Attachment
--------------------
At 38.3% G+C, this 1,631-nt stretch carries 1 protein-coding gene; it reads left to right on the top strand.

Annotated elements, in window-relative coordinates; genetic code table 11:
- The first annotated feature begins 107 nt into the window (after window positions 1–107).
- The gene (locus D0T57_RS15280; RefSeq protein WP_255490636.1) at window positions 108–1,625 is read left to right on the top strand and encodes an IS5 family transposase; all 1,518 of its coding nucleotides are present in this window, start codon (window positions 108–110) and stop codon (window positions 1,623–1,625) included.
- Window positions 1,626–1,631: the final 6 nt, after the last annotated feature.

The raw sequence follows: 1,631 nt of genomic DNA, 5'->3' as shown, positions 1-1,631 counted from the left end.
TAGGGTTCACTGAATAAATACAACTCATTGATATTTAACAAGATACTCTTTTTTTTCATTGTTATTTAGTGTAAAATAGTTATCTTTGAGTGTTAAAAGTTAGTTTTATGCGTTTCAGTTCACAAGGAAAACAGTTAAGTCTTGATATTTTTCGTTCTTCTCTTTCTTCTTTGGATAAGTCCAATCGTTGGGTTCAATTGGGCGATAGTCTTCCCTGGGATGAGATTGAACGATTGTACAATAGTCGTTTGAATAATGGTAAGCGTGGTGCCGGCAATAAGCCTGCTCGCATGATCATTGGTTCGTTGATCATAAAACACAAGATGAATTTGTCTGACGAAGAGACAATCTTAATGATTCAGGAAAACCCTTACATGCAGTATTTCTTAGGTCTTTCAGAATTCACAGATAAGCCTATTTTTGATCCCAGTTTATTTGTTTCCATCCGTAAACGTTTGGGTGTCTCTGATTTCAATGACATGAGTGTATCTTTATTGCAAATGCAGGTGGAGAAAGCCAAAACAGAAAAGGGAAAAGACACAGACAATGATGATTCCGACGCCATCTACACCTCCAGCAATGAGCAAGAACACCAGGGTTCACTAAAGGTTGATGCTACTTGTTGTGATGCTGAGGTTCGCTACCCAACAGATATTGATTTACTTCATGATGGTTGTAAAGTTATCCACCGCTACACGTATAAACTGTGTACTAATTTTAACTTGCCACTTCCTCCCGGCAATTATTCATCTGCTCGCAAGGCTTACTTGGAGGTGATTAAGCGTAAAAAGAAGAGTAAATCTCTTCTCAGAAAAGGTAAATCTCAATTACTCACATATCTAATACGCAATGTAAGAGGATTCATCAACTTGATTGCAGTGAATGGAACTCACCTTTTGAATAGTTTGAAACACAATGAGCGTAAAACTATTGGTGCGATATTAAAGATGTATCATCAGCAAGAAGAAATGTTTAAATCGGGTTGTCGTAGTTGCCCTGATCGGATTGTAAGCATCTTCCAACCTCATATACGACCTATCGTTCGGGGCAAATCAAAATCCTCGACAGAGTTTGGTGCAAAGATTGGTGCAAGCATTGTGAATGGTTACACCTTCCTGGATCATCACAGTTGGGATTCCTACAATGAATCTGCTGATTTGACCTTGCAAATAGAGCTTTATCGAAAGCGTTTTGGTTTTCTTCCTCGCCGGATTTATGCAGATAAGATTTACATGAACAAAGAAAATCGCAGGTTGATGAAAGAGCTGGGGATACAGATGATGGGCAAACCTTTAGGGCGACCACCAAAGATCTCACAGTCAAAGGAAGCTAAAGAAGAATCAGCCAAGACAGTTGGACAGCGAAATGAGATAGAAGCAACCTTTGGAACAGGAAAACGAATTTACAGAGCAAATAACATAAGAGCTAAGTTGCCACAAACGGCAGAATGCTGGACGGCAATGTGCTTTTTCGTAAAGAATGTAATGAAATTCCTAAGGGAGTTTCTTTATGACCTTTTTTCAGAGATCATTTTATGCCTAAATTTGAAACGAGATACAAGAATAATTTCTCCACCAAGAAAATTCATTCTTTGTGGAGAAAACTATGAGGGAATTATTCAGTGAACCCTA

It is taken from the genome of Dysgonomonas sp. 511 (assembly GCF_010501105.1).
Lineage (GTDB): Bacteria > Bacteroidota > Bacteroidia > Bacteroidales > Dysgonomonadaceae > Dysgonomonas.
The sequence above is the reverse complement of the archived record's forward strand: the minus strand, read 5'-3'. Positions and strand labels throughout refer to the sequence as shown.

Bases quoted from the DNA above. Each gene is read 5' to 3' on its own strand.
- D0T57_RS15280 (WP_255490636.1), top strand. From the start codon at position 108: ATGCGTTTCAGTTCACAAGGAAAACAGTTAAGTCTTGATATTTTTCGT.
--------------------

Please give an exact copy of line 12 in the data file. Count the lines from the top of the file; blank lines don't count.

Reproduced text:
- D0T57_RS15280 (WP_255490636.1), top strand. From the start codon at position 108: ATGCGTTTCAGTTCACAAGGAAAACAGTTAAGTCTTGATATTTTTCGT.